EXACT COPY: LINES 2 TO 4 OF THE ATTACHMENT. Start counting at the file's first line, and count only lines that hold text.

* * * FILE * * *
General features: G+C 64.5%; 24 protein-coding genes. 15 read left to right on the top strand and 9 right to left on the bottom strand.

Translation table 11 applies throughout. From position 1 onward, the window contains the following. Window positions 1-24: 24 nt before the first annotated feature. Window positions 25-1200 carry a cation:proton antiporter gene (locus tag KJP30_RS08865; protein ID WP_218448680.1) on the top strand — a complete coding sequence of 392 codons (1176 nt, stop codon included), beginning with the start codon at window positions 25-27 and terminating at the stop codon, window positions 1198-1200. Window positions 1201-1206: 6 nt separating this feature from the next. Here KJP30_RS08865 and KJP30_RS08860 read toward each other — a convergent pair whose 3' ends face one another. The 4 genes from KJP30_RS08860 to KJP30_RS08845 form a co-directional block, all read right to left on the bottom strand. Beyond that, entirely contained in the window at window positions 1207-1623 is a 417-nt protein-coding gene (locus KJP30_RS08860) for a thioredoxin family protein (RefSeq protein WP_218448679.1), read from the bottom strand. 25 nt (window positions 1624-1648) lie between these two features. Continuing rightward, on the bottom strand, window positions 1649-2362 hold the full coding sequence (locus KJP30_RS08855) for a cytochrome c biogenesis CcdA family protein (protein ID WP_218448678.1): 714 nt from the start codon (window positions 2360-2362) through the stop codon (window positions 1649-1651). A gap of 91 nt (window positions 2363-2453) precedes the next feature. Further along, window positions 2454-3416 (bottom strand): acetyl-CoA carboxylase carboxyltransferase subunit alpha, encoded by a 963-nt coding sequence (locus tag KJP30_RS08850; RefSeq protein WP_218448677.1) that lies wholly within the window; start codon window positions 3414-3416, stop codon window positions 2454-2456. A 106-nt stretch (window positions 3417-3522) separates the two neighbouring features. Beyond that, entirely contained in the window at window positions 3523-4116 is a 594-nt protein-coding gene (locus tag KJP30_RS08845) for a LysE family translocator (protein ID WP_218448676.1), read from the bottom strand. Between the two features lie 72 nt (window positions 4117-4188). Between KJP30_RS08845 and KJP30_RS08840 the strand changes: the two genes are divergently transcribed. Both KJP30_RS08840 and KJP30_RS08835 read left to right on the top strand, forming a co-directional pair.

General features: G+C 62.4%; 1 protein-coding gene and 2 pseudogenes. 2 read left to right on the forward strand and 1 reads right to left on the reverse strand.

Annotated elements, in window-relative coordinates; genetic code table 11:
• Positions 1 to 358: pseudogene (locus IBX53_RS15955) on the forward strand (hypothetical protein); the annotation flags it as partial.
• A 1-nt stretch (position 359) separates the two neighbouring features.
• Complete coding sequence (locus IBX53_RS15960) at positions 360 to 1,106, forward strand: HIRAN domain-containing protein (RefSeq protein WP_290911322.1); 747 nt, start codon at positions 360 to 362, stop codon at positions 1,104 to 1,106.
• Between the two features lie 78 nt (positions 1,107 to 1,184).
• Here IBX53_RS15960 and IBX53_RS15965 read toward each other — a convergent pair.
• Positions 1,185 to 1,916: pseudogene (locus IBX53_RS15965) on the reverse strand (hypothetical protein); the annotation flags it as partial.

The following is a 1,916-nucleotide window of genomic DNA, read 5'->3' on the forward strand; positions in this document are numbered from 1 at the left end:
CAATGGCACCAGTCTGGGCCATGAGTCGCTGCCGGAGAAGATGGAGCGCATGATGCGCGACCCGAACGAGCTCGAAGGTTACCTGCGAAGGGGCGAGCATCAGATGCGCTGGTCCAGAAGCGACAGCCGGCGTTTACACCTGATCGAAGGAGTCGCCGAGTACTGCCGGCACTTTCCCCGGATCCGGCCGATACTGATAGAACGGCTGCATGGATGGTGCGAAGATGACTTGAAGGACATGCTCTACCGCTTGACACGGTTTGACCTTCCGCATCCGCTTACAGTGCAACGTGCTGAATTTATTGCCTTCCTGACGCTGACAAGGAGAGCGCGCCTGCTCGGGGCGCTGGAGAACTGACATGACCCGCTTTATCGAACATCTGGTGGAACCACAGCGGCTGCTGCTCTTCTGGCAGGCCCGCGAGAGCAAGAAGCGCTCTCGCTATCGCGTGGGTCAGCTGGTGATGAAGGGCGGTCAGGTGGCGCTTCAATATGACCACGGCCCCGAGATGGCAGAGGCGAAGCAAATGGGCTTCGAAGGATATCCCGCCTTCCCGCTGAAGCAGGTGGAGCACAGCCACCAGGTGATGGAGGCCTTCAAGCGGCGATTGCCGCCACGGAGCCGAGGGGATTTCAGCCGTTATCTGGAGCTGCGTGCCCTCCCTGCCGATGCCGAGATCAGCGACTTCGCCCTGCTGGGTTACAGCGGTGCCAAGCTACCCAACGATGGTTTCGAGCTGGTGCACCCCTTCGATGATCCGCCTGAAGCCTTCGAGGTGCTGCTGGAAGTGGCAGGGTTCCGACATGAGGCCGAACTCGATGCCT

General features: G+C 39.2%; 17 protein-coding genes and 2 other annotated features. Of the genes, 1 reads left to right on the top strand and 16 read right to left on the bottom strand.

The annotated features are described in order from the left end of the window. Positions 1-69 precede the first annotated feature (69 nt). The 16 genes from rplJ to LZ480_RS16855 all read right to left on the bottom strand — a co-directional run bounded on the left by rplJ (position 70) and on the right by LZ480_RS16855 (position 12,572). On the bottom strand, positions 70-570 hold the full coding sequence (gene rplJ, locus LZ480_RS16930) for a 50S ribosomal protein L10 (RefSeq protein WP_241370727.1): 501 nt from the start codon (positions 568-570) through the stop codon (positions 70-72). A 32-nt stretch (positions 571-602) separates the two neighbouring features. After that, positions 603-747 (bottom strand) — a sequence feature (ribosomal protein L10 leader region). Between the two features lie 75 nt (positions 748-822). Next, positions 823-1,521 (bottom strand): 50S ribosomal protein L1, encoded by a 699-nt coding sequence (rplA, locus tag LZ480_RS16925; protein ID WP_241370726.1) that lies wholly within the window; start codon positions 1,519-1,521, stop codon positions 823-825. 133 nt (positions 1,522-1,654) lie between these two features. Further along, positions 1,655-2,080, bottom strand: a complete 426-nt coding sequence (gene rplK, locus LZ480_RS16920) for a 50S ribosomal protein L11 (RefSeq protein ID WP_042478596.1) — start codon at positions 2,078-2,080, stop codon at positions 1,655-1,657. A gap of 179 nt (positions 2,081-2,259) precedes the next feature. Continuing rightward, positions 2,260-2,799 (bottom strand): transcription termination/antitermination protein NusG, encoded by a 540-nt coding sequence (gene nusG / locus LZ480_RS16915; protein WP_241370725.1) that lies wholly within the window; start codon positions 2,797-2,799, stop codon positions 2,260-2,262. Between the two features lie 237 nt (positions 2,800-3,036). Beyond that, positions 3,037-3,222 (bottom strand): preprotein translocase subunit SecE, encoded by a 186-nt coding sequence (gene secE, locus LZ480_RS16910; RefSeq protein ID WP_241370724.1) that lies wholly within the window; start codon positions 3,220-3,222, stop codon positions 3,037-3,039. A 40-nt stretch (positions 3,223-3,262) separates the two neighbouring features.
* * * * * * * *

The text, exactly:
Translation table 11 applies throughout. From position 1 onward, the window contains the following. Window positions 1-24: 24 nt before the first annotated feature. Window positions 25-1200 carry a cation:proton antiporter gene (locus tag KJP30_RS08865; protein ID WP_218448680.1) on the top strand — a complete coding sequence of 392 codons (1176 nt, stop codon included), beginning with the start codon at window positions 25-27 and terminating at the stop codon, window positions 1198-1200. Window positions 1201-1206: 6 nt separating this feature from the next. Here KJP30_RS08865 and KJP30_RS08860 read toward each other — a convergent pair whose 3' ends face one another. The 4 genes from KJP30_RS08860 to KJP30_RS08845 form a co-directional block, all read right to left on the bottom strand. Beyond that, entirely contained in the window at window positions 1207-1623 is a 417-nt protein-coding gene (locus KJP30_RS08860) for a thioredoxin family protein (RefSeq protein WP_218448679.1), read from the bottom strand. 25 nt (window positions 1624-1648) lie between these two features. Continuing rightward, on the bottom strand, window positions 1649-2362 hold the full coding sequence (locus KJP30_RS08855) for a cytochrome c biogenesis CcdA family protein (protein ID WP_218448678.1): 714 nt from the start codon (window positions 2360-2362) through the stop codon (window positions 1649-1651). A gap of 91 nt (window positions 2363-2453) precedes the next feature. Further along, window positions 2454-3416 (bottom strand): acetyl-CoA carboxylase carboxyltransferase subunit alpha, encoded by a 963-nt coding sequence (locus tag KJP30_RS08850; RefSeq protein WP_218448677.1) that lies wholly within the window; start codon window positions 3414-3416, stop codon window positions 2454-2456. A 106-nt stretch (window positions 3417-3522) separates the two neighbouring features. Beyond that, entirely contained in the window at window positions 3523-4116 is a 594-nt protein-coding gene (locus tag KJP30_RS08845) for a LysE family translocator (protein ID WP_218448676.1), read from the bottom strand. Between the two features lie 72 nt (window positions 4117-4188). Between KJP30_RS08845 and KJP30_RS08840 the strand changes: the two genes are divergently transcribed. Both KJP30_RS08840 and KJP30_RS08835 read left to right on the top strand, forming a co-directional pair.

General features: G+C 62.4%; 1 protein-coding gene and 2 pseudogenes. 2 read left to right on the forward strand and 1 reads right to left on the reverse strand.

Annotated elements, in window-relative coordinates; genetic code table 11: